This report by the NY Fed shows that the total revenue share provided by state and local governments for public higher education was 70.7% in 2000. The total government share, which includes federal funds provided by ARRA, fell to 51.7% in 2011. School administrators have been forced to increase tuition, and to seek other sources of income, to deal with the decline in the public share of funding.
During this same period, full-time student enrollments increased 37%. Enrollments grew from 8.6 million in 2000 to 11.8 million in 2011 despite the increased cost burden that was shifted to students and their families. Growth in median household income has been flat during this period. Much of the additional cost burden has been funded with student loans.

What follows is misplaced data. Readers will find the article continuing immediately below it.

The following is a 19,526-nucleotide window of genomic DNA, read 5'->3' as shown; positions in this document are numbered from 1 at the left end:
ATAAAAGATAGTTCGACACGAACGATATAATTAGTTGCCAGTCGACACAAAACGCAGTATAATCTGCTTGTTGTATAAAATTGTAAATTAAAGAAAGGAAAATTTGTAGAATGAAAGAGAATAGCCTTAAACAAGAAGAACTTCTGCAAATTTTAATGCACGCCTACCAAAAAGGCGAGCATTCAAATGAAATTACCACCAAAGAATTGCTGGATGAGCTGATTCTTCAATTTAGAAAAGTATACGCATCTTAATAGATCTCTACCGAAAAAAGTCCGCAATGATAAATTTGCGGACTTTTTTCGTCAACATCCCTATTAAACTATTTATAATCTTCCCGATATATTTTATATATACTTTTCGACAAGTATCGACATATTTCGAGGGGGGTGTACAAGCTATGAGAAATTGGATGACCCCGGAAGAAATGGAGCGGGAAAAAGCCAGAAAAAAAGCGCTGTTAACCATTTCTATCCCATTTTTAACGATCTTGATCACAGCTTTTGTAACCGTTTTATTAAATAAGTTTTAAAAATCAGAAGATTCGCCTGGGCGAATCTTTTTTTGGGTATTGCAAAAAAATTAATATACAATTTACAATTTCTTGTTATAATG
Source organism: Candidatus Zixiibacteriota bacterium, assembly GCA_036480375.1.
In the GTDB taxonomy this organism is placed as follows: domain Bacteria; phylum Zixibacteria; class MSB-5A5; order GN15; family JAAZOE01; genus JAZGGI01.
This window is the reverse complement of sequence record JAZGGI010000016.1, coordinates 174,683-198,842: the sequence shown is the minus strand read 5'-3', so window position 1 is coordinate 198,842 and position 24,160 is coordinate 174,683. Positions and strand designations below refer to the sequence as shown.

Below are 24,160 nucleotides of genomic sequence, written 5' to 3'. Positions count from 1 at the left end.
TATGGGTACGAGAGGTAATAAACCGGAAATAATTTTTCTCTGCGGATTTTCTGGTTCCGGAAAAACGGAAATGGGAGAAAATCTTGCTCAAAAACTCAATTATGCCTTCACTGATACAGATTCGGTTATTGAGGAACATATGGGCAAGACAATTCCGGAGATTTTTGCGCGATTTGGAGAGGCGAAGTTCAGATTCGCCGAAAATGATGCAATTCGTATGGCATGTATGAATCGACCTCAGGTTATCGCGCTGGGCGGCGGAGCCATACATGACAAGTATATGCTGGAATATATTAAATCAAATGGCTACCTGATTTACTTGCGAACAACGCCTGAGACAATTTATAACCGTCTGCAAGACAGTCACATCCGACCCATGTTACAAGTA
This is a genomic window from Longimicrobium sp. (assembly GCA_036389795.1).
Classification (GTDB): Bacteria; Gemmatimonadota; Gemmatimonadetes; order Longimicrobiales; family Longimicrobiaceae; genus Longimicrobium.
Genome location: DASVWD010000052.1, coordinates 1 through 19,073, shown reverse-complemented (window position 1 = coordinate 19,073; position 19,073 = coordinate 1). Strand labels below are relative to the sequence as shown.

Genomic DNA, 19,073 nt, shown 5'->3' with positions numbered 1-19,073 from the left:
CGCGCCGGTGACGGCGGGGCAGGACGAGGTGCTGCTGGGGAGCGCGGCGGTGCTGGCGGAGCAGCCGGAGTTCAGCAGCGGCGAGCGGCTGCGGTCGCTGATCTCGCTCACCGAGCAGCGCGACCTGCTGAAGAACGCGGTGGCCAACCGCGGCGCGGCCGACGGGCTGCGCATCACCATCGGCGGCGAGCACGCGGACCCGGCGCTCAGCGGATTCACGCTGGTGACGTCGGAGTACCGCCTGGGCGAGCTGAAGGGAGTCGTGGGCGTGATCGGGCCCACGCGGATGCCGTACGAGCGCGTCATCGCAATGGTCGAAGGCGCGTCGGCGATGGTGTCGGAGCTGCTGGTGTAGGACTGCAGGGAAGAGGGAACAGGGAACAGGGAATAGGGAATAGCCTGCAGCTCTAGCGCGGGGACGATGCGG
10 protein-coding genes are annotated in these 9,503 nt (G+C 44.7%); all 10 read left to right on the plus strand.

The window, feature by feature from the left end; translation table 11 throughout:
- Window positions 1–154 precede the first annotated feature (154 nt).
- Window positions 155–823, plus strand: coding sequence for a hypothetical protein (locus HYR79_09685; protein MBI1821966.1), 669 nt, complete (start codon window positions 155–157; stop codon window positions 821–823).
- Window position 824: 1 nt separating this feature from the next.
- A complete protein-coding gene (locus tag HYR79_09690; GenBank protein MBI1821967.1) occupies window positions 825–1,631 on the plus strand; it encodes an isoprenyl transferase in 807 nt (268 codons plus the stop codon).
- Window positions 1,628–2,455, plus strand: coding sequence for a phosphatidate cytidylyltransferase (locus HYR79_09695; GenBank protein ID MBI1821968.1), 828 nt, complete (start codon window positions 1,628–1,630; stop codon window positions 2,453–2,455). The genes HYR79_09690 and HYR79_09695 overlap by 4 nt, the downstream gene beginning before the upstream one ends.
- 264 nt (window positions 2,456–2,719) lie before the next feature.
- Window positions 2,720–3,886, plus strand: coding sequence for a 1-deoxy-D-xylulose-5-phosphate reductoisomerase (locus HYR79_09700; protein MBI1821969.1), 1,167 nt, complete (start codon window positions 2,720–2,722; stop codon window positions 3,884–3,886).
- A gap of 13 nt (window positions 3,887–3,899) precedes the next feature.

The increase in student enrollments, during a period of rising costs, shows that students and their families are aware of the relationship between higher education and the opportunity for well paying jobs. Politicians and pundits recognize the relationship between higher education and national competitiveness in an increasingly technical economy as well. They have done their share, however, to respond to the shift in the cost of higher education to households with little growth in income. This has the effect of reducing social mobility, and it has also decreased new household formation, which is a source of economic growth.